SMALL BUSINESS TAX SHELTER
Small Business – The Ultimate Tax Shelter
Convert Your Personal Expenditures Into Allowable (Legal) Tax Deductions
THE ULTIMATE TAX SHELTER IS OWNING YOUR OWN BUSINESS
One of the most often overlooked ways of sheltering income is to turn that favorite hobby of yours into an income producing business, preferably set up as a Corporation.
Once this is completed, you can begin to turn some of your personal expenses into business expenses. These business expenses will all be tax deductible.
Think about this; setting up a business allows you to earn an income (or second income), and then write off all your expenses. That sounds like a win-win to me.
If you are converting your hobby into a business, then you need to look at the following:
The best way to reduce your taxes and have some fun along the way is to convert your personal expenditures into allowable deductions. Turn yourself into a business owner and cut your taxes.
The key is you must own your business
We recommend a Corporate Entity for reasons explained below; however, you may operate as a Sole Proprietor under a DBA (Doing Business As).
You must show You Have “A Profit Motive”
Referring to IRS.GOV: Business Income Expenses
How do you distinguish between a business and a hobby?
In making the distinction between a hobby or business activity, take into account all facts and circumstances with respect to the activity. No one factor alone is decisive. You must generally consider these factors in determining whether an activity is a business engaged in making a profit:
- Whether you carry on the activity in a businesslike manner and maintain complete and accurate books and records.
- Whether the time and effort you put into the activity indicate you intend to make it profitable.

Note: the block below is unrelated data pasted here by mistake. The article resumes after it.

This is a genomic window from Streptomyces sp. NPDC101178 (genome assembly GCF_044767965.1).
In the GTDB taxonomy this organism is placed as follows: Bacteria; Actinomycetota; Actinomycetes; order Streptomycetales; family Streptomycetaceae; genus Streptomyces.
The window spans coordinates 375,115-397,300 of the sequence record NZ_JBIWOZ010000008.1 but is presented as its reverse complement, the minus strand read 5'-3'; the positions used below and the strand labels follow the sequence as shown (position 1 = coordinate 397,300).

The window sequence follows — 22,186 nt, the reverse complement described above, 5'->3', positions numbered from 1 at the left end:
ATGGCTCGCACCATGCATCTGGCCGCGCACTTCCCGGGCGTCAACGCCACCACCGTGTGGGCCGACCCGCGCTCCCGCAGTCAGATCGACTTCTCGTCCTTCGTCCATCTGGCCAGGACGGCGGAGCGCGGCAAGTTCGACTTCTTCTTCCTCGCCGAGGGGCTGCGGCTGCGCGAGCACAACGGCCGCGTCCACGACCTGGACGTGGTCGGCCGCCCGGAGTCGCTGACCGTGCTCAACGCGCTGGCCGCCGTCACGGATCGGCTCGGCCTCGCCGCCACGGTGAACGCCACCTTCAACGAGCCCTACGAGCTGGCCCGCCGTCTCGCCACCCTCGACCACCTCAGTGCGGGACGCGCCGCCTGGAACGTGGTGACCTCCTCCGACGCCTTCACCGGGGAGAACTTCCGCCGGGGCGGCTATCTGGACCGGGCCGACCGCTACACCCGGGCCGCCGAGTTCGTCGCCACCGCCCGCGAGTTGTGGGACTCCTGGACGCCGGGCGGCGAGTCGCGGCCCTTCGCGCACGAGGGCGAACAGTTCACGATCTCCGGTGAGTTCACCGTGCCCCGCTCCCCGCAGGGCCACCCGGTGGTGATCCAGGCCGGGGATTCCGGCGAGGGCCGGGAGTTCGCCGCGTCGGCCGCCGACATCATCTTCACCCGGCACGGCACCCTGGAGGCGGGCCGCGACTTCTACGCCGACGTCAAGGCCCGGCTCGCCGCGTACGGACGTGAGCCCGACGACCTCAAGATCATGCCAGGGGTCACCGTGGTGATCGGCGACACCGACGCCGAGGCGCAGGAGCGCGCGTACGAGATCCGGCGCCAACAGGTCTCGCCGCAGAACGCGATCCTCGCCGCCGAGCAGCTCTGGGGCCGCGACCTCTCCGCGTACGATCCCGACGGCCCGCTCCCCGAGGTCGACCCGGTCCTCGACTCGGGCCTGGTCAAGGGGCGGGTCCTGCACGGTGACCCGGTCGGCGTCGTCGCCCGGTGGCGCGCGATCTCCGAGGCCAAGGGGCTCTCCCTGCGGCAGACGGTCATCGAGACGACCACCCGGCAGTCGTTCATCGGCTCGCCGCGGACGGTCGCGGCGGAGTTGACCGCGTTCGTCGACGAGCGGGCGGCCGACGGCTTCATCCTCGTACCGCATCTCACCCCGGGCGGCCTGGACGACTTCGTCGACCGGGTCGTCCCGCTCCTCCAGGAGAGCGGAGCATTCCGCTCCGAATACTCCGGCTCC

- Whether you depend on income from the activity for your livelihood.
- Whether your losses are due to circumstances beyond your control (or are normal in the startup phase of your type of business).
- Whether you change your methods of operation in an attempt to improve profitability.
- Whether you or your advisors have the knowledge needed to carry on the activity as a successful business.
- Whether you were successful in making a profit in similar activities in the past.
- Whether the activity makes a profit in some years and how much profit it makes.
- Whether y ou can expect to make a future profit from the appreciation of the assets used in the activity.
You may find more information on this topic in section 1.183-2 (b) of the Federal Tax Regulations.
Business Corporate Entity Is The Best Way To Avoid IRS Problems
Here is the secret that you must keep in mind when dealing with the IRS:
The IRS uses computers to find you
They use algorithms that are keyed with “Red Flags” that will trip if you are outside the envelope that they operate under.
Be aware, these algorithms change from time to time, so it pays to keep up with the changes.
At present, they focus on the Sole Proprietor Businesses as opposed to the Corporate Entities.
This is why we recommend incorporation, and an LLC will work fine for this purpose.
Is a Business Profit Required?
Your business doesn’t have to make a profit for your expenses to be deductible. But you must establish a “profit motive.” Under the Internal Revenue Code, a “profit motive” is presumed if you earn any net income in any three out of five business years.
The IRS recognizes that a new business probably won’t make a profit in the first few years. In fact, in the early years, you can insist that the IRS defer any challenge for the first five years as to the legitimacy of your business by filing Form 5213.
Are you paying more taxes than you want to?
Chances are the answer is a resounding YES!!!
Then why not set up your own Small Business?
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